Lecturer in European Union Law

Co-ordinator of Festival of Creative Learning

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  • Tel: +44 (0)131 650 2050
  • Email: leandro.mancano@ed.ac.uk
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Dr Leandro Mancano is Lecturer in EU Law at Edinburgh Law School and Programme Director of the LLM in European Law. 

Leandro’s main research interests lie in EU Constitutional Law, EU Fundamental Rights Law, the law and policy of the EU Area of Freedom Security and Justice. He teaches and is course organizer of courses in EU Law (Hons), EU Criminal and Immigration Law (LLM) and EU Fundamental Rights Law (LLM).

Leandro’s publications focus on the interaction amongst different areas of European law and policy, such as crime, migration, and human rights. His first monograph analyses the legislative and judicial approach of the EU to deprivation of liberty in the fields of substantive and procedural criminal law, immigration, citizenship and free movement.

Before joining the University of Edinburgh, Leandro received his PhD from Scuola Superiore Sant’Anna (Pisa). He has been visiting researcher at Queen Mary University of London, Université Libre de Bruxelles and the University of Copenhagen. Leandro is a member of the European Criminal Law Academic Network (ECLAN).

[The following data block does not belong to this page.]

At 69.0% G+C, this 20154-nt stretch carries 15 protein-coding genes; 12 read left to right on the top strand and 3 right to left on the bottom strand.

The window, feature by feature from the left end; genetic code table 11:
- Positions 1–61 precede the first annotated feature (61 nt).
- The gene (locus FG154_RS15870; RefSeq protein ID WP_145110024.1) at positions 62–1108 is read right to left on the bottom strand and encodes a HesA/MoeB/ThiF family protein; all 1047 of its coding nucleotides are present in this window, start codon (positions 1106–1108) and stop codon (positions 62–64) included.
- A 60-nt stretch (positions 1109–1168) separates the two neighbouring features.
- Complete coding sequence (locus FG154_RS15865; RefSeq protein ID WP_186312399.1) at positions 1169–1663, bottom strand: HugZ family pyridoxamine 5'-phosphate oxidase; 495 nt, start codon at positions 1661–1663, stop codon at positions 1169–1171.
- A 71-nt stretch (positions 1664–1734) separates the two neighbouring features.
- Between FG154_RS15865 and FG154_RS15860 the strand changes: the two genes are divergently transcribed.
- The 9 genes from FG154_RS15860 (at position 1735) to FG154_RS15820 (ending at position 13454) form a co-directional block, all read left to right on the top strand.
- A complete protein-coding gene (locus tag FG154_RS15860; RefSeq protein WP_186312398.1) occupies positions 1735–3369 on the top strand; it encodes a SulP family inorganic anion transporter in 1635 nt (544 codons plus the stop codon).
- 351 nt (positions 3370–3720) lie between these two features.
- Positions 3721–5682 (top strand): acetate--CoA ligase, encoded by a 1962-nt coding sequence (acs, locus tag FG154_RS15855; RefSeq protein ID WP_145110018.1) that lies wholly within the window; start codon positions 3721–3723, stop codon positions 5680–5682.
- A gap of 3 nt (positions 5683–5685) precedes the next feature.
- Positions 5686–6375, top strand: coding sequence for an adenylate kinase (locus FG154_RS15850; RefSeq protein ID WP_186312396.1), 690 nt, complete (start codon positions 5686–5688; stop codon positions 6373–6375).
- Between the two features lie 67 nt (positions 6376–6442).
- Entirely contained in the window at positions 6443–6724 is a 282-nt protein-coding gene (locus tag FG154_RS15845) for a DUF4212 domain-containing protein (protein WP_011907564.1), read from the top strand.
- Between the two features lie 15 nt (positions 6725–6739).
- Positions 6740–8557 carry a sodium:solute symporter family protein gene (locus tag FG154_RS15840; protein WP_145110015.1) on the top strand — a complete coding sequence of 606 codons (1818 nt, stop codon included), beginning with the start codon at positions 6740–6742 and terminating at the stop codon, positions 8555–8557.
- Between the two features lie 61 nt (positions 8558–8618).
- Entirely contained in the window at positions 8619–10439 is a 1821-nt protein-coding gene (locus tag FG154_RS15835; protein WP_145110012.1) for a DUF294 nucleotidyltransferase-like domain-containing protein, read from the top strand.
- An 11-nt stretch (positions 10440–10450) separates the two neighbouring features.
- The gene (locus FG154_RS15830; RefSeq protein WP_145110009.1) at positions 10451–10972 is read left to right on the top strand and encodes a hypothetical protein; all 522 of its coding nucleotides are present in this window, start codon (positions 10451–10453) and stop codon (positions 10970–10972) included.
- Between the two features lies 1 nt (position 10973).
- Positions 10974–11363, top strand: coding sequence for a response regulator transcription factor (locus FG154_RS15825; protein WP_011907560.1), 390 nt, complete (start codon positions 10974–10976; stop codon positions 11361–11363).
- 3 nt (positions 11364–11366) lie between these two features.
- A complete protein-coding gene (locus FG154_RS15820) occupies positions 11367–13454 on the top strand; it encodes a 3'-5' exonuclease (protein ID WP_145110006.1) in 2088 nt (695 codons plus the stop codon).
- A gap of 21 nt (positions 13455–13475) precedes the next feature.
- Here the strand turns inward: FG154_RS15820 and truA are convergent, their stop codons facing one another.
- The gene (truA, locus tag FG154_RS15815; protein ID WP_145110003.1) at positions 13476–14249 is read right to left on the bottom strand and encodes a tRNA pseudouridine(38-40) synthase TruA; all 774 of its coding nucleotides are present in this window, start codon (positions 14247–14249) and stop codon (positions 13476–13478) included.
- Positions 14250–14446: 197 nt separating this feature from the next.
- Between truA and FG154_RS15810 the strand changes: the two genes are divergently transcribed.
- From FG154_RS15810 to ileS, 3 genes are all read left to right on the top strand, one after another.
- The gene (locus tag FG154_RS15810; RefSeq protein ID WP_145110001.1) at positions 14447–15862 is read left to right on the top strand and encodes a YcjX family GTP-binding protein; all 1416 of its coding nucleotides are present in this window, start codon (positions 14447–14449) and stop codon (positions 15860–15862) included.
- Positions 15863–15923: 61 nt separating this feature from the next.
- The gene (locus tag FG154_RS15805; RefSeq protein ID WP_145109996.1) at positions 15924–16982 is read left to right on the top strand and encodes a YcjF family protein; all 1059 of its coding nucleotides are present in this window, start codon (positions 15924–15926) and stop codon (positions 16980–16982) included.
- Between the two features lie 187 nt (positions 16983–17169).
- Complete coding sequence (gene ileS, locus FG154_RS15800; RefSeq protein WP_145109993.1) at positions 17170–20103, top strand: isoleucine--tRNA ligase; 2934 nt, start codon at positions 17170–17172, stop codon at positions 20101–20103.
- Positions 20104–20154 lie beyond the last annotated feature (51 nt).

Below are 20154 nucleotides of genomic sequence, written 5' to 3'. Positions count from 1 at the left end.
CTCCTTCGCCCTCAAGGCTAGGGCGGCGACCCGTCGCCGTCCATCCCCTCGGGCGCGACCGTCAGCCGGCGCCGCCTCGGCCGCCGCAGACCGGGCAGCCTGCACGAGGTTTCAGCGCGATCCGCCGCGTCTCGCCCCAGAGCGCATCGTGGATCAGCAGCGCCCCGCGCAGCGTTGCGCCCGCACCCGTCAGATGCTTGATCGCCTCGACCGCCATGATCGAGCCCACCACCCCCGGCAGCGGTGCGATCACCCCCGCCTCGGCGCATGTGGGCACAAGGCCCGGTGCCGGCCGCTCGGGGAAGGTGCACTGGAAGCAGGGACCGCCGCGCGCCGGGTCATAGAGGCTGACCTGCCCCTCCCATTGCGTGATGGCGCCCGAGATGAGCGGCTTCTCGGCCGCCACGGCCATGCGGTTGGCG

Leandro is reguarly involved in public engagement, has drafted policy papers and provided evidence to Scottish institutions.

Courses Taught

Brexit: Legal Issues around an Exit from the EU (Honours)

EU Constitutional Law (LLM) (Course Organiser)

EU Criminal and Immigration Law (LLM) (Course Organiser)

EU Fundamental Rights Law (LLM) (Course Organiser)

European Union Law (Ordinary) A (Ordinary)

Responding to Global Crime and Insecurity (Msc)

Books and Reports

Leandro Mancano, The European Union and Deprivation of Liberty: A Legislative and Judicial Analysis from the Perspective of the Individual, (Hart Publishing, 2018)